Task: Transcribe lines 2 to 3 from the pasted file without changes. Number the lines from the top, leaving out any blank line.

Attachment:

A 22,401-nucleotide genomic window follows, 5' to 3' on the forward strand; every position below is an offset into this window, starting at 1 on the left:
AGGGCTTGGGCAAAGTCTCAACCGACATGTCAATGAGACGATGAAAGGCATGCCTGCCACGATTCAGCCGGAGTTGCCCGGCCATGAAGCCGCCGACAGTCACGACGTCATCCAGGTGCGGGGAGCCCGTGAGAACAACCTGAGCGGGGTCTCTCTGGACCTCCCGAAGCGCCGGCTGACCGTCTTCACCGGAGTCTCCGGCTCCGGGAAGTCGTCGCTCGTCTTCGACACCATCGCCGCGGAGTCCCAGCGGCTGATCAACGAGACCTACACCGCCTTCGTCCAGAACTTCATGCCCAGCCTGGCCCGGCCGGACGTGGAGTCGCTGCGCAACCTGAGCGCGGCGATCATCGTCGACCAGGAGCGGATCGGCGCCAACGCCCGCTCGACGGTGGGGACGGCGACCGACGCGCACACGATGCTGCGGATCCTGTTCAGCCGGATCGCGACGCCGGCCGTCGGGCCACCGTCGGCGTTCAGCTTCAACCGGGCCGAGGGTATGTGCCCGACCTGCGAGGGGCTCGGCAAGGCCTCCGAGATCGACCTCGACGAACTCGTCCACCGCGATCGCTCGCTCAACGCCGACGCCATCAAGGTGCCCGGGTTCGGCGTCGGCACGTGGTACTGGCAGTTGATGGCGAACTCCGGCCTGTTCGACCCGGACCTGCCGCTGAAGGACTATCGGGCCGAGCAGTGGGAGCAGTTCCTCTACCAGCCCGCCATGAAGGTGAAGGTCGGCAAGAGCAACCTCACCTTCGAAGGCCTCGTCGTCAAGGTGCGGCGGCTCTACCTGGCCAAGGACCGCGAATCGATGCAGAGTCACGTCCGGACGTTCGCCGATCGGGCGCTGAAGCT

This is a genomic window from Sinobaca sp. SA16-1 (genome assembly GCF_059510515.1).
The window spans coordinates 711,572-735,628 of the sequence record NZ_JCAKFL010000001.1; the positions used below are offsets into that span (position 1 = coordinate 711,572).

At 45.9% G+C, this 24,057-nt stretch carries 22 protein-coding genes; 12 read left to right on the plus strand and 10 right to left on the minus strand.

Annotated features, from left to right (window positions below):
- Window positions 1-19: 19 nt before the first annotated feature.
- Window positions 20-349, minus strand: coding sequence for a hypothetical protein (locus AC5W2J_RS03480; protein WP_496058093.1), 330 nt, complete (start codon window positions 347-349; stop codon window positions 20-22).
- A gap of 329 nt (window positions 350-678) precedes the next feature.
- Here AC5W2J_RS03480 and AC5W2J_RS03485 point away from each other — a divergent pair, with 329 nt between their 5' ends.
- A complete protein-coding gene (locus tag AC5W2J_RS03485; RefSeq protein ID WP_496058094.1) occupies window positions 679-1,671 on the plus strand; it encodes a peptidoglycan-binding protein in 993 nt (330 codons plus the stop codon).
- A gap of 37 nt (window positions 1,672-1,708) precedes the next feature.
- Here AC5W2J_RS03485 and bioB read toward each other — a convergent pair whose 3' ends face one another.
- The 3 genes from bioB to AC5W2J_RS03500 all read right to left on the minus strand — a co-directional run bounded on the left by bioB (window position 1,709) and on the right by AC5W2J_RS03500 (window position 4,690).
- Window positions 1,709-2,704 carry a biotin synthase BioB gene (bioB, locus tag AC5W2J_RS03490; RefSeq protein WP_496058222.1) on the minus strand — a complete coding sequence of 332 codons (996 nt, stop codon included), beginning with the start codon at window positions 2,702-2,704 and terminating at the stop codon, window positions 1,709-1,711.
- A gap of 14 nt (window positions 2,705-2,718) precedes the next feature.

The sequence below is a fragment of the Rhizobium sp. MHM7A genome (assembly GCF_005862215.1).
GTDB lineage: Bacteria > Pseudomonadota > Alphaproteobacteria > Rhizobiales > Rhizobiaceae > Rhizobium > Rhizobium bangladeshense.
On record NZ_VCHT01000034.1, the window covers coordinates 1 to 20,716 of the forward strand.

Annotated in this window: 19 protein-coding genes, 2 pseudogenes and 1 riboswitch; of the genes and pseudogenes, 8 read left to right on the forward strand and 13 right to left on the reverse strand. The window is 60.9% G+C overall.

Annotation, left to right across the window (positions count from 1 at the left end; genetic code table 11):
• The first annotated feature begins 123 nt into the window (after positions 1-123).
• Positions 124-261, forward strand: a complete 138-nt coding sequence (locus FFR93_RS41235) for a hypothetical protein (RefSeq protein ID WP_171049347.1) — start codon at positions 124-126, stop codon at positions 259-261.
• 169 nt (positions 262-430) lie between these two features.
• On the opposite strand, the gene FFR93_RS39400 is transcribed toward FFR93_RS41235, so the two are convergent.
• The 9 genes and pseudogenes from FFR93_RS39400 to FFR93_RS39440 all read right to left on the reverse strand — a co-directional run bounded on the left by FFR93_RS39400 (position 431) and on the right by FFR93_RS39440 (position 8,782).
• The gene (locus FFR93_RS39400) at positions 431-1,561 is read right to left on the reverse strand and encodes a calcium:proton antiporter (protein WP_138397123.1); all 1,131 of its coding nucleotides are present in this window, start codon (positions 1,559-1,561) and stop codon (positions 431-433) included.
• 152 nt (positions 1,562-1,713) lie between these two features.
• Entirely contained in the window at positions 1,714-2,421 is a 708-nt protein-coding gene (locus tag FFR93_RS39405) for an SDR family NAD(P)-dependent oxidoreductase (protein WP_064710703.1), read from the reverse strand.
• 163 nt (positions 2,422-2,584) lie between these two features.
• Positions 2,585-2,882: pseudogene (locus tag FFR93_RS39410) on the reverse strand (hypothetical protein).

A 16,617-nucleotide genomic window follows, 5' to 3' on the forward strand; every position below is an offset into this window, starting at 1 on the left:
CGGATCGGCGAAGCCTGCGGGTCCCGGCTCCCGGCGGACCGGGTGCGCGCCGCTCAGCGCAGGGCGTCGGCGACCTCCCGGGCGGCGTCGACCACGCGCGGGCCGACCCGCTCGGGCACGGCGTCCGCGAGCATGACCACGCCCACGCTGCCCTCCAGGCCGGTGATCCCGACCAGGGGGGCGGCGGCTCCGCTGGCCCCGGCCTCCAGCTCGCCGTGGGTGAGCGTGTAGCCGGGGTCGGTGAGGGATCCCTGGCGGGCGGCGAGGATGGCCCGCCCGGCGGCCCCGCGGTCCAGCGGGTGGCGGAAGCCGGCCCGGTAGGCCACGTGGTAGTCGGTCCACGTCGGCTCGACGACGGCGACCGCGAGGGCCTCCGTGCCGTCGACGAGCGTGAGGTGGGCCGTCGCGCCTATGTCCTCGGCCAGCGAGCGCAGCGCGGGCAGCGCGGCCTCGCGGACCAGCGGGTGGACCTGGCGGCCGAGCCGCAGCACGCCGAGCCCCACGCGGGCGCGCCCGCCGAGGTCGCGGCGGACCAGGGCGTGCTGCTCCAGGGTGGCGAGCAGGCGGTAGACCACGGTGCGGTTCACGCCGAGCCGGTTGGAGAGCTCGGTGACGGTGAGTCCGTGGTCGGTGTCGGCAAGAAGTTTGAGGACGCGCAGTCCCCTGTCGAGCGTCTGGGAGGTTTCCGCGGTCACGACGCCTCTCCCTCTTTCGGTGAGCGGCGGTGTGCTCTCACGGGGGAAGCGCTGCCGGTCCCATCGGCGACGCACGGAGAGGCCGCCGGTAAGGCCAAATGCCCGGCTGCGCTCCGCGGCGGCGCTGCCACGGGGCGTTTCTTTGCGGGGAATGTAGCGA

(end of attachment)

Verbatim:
AGGGCTTGGGCAAAGTCTCAACCGACATGTCAATGAGACGATGAAAGGCATGCCTGCCACGATTCAGCCGGAGTTGCCCGGCCATGAAGCCGCCGACAGTCACGACGTCATCCAGGTGCGGGGAGCCCGTGAGAACAACCTGAGCGGGGTCTCTCTGGACCTCCCGAAGCGCCGGCTGACCGTCTTCACCGGAGTCTCCGGCTCCGGGAAGTCGTCGCTCGTCTTCGACACCATCGCCGCGGAGTCCCAGCGGCTGATCAACGAGACCTACACCGCCTTCGTCCAGAACTTCATGCCCAGCCTGGCCCGGCCGGACGTGGAGTCGCTGCGCAACCTGAGCGCGGCGATCATCGTCGACCAGGAGCGGATCGGCGCCAACGCCCGCTCGACGGTGGGGACGGCGACCGACGCGCACACGATGCTGCGGATCCTGTTCAGCCGGATCGCGACGCCGGCCGTCGGGCCACCGTCGGCGTTCAGCTTCAACCGGGCCGAGGGTATGTGCCCGACCTGCGAGGGGCTCGGCAAGGCCTCCGAGATCGACCTCGACGAACTCGTCCACCGCGATCGCTCGCTCAACGCCGACGCCATCAAGGTGCCCGGGTTCGGCGTCGGCACGTGGTACTGGCAGTTGATGGCGAACTCCGGCCTGTTCGACCCGGACCTGCCGCTGAAGGACTATCGGGCCGAGCAGTGGGAGCAGTTCCTCTACCAGCCCGCCATGAAGGTGAAGGTCGGCAAGAGCAACCTCACCTTCGAAGGCCTCGTCGTCAAGGTGCGGCGGCTCTACCTGGCCAAGGACCGCGAATCGATGCAGAGTCACGTCCGGACGTTCGCCGATCGGGCGCTGAAGCT

This is a genomic window from Sinobaca sp. SA16-1 (genome assembly GCF_059510515.1).